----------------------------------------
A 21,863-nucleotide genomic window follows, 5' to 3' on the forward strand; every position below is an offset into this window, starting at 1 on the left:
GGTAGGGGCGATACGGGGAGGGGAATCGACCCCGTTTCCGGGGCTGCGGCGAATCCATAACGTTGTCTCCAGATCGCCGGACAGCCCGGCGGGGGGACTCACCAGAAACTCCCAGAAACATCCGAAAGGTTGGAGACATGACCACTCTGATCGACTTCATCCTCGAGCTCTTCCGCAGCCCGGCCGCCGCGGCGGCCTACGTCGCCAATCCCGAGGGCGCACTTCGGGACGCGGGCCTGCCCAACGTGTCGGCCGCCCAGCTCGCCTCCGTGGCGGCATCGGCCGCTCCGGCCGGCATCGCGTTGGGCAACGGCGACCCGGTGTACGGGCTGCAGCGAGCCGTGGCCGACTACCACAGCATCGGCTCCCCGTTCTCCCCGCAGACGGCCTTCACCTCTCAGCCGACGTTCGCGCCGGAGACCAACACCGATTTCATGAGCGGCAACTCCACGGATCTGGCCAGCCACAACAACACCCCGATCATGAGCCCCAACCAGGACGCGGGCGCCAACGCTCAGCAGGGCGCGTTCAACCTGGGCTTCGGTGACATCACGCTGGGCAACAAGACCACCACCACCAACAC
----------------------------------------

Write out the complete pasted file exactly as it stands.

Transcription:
A 21,863-nucleotide genomic window follows, 5' to 3' on the forward strand; every position below is an offset into this window, starting at 1 on the left:
GGTAGGGGCGATACGGGGAGGGGAATCGACCCCGTTTCCGGGGCTGCGGCGAATCCATAACGTTGTCTCCAGATCGCCGGACAGCCCGGCGGGGGGACTCACCAGAAACTCCCAGAAACATCCGAAAGGTTGGAGACATGACCACTCTGATCGACTTCATCCTCGAGCTCTTCCGCAGCCCGGCCGCCGCGGCGGCCTACGTCGCCAATCCCGAGGGCGCACTTCGGGACGCGGGCCTGCCCAACGTGTCGGCCGCCCAGCTCGCCTCCGTGGCGGCATCGGCCGCTCCGGCCGGCATCGCGTTGGGCAACGGCGACCCGGTGTACGGGCTGCAGCGAGCCGTGGCCGACTACCACAGCATCGGCTCCCCGTTCTCCCCGCAGACGGCCTTCACCTCTCAGCCGACGTTCGCGCCGGAGACCAACACCGATTTCATGAGCGGCAACTCCACGGATCTGGCCAGCCACAACAACACCCCGATCATGAGCCCCAACCAGGACGCGGGCGCCAACGCTCAGCAGGGCGCGTTCAACCTGGGCTTCGGTGACATCACGCTGGGCAACAAGACCACCACCACCAACAC